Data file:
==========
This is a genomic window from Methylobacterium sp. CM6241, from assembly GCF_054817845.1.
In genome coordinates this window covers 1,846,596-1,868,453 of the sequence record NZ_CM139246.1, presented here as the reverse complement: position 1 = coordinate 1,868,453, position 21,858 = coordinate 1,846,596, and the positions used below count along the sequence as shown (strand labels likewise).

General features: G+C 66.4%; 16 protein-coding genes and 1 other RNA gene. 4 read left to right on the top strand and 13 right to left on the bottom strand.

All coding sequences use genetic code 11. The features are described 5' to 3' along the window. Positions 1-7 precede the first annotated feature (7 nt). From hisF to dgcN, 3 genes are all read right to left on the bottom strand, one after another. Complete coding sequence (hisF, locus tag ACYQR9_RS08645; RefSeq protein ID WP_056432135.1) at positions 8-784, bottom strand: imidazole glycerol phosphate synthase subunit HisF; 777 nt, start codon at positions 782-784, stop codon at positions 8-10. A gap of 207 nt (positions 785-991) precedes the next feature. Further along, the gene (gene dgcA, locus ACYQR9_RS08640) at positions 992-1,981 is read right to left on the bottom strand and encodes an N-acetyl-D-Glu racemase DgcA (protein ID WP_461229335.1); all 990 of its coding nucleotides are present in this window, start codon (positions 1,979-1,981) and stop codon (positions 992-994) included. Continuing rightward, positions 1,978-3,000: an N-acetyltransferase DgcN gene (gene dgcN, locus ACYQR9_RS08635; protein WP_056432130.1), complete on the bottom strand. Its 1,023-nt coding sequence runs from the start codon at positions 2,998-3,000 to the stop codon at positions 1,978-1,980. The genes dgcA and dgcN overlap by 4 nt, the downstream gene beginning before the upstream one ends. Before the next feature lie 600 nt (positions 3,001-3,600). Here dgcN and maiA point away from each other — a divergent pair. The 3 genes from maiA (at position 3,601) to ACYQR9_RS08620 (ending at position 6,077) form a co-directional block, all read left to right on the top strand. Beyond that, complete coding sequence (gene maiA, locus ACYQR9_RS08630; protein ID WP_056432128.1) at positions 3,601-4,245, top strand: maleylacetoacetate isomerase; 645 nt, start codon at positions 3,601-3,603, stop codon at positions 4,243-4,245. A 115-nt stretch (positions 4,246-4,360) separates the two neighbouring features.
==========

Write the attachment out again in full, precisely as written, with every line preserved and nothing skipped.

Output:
This is a genomic window from Methylobacterium sp. CM6241, from assembly GCF_054817845.1.
In genome coordinates this window covers 1,846,596-1,868,453 of the sequence record NZ_CM139246.1, presented here as the reverse complement: position 1 = coordinate 1,868,453, position 21,858 = coordinate 1,846,596, and the positions used below count along the sequence as shown (strand labels likewise).

General features: G+C 66.4%; 16 protein-coding genes and 1 other RNA gene. 4 read left to right on the top strand and 13 right to left on the bottom strand.

All coding sequences use genetic code 11. The features are described 5' to 3' along the window. Positions 1-7 precede the first annotated feature (7 nt). From hisF to dgcN, 3 genes are all read right to left on the bottom strand, one after another. Complete coding sequence (hisF, locus tag ACYQR9_RS08645; RefSeq protein ID WP_056432135.1) at positions 8-784, bottom strand: imidazole glycerol phosphate synthase subunit HisF; 777 nt, start codon at positions 782-784, stop codon at positions 8-10. A gap of 207 nt (positions 785-991) precedes the next feature. Further along, the gene (gene dgcA, locus ACYQR9_RS08640) at positions 992-1,981 is read right to left on the bottom strand and encodes an N-acetyl-D-Glu racemase DgcA (protein ID WP_461229335.1); all 990 of its coding nucleotides are present in this window, start codon (positions 1,979-1,981) and stop codon (positions 992-994) included. Continuing rightward, positions 1,978-3,000: an N-acetyltransferase DgcN gene (gene dgcN, locus ACYQR9_RS08635; protein WP_056432130.1), complete on the bottom strand. Its 1,023-nt coding sequence runs from the start codon at positions 2,998-3,000 to the stop codon at positions 1,978-1,980. The genes dgcA and dgcN overlap by 4 nt, the downstream gene beginning before the upstream one ends. Before the next feature lie 600 nt (positions 3,001-3,600). Here dgcN and maiA point away from each other — a divergent pair. The 3 genes from maiA (at position 3,601) to ACYQR9_RS08620 (ending at position 6,077) form a co-directional block, all read left to right on the top strand. Beyond that, complete coding sequence (gene maiA, locus ACYQR9_RS08630; protein ID WP_056432128.1) at positions 3,601-4,245, top strand: maleylacetoacetate isomerase; 645 nt, start codon at positions 3,601-3,603, stop codon at positions 4,243-4,245. A 115-nt stretch (positions 4,246-4,360) separates the two neighbouring features.